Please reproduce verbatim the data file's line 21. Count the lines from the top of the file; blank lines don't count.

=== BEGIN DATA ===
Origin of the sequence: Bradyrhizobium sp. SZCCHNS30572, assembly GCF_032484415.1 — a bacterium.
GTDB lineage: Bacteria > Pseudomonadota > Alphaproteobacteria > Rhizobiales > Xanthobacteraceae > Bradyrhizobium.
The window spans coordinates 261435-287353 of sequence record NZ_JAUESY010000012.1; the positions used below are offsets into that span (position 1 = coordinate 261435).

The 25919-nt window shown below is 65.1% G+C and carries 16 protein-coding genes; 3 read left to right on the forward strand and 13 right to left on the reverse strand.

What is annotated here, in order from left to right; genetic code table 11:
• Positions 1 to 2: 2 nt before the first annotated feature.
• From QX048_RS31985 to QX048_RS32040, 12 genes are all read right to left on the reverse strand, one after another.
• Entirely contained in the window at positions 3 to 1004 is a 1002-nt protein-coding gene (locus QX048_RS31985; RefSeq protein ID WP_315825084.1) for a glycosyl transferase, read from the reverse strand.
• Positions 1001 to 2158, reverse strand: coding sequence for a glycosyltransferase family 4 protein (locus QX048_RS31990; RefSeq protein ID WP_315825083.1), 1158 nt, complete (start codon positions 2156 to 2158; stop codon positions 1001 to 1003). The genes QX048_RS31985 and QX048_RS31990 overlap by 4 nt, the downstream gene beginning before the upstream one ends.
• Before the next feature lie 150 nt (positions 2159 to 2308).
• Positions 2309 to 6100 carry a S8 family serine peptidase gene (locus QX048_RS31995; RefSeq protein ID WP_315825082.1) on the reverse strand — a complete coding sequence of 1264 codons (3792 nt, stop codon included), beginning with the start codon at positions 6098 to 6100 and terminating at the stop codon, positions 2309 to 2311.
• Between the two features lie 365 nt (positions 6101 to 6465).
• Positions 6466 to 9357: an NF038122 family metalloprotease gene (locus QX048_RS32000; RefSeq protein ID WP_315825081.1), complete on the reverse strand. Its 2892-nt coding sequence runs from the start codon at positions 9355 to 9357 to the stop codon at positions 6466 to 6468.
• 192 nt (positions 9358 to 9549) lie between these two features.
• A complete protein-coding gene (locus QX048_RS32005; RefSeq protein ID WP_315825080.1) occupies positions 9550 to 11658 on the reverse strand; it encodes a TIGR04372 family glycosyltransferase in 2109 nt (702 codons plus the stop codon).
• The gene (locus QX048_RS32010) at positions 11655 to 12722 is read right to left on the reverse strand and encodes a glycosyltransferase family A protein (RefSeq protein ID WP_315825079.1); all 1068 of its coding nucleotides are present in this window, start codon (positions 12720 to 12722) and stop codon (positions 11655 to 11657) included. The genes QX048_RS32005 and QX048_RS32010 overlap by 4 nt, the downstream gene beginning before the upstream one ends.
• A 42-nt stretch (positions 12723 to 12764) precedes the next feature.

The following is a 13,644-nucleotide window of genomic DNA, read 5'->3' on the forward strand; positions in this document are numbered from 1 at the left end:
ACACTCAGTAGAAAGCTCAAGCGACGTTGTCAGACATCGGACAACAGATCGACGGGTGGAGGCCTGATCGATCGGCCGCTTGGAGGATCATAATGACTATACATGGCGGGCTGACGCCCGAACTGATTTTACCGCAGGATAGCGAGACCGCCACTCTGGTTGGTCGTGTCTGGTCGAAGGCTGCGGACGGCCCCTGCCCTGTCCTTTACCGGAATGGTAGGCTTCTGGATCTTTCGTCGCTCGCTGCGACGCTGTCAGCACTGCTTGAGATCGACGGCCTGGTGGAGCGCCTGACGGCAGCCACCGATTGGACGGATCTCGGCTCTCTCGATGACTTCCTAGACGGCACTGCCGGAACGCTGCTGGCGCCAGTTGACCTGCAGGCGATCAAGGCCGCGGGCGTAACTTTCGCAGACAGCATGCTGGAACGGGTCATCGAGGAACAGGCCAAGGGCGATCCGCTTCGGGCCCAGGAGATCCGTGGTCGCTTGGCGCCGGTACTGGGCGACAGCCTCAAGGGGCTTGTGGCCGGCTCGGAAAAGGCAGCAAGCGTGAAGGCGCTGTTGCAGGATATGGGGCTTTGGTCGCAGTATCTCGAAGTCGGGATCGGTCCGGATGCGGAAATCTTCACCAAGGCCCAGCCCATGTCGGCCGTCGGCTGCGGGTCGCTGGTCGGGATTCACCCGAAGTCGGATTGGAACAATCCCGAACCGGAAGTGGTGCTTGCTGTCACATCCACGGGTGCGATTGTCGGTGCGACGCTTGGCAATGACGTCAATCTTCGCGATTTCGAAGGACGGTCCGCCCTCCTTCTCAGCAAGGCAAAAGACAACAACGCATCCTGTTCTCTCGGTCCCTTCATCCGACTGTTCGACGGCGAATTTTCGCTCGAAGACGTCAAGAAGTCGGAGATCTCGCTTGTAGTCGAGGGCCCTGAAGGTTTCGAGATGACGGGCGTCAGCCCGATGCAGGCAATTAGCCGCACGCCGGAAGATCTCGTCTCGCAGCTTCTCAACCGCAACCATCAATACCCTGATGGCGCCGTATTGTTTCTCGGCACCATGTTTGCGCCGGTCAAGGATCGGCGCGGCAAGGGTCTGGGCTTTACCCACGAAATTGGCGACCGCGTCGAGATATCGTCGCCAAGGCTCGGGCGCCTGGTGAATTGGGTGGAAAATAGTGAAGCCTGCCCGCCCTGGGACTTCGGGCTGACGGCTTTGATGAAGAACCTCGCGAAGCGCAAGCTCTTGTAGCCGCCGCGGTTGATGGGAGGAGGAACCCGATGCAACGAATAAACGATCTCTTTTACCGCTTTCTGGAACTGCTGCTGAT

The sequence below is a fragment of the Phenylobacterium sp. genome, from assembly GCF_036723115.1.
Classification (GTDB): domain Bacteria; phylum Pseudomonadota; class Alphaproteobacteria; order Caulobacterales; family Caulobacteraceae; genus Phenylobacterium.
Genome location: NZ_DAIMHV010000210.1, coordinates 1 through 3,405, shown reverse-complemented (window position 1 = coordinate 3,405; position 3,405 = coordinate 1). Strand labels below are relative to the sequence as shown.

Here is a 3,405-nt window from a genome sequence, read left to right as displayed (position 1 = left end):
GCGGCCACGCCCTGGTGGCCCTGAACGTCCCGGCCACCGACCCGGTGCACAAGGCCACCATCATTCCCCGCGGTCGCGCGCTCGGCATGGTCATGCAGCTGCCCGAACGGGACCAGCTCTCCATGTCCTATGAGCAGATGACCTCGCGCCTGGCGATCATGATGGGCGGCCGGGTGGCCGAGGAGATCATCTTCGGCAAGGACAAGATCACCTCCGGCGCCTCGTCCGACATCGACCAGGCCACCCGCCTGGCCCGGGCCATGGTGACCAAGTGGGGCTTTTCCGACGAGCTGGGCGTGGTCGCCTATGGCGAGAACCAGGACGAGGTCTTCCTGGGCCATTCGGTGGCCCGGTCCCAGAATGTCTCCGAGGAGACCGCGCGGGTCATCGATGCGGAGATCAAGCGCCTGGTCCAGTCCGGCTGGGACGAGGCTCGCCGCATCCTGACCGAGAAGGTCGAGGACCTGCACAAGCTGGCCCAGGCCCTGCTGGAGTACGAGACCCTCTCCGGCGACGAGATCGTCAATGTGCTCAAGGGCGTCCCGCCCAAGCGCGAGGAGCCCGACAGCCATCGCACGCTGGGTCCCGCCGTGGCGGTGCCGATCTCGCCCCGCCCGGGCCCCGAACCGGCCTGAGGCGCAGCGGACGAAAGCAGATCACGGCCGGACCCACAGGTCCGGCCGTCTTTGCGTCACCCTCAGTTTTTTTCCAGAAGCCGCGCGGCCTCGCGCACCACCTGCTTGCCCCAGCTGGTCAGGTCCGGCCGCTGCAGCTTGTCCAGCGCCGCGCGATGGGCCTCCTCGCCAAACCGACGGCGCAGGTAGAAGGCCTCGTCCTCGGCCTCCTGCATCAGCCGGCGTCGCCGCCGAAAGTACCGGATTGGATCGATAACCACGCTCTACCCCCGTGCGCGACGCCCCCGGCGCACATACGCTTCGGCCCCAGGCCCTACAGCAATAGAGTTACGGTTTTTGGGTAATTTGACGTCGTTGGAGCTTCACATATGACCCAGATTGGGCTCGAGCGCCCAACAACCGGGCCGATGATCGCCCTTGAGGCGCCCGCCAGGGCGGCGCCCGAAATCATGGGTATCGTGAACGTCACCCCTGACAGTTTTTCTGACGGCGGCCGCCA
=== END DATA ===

Classification (GTDB): domain Bacteria; phylum Pseudomonadota; class Alphaproteobacteria; order Caulobacterales; family Caulobacteraceae; genus Phenylobacterium.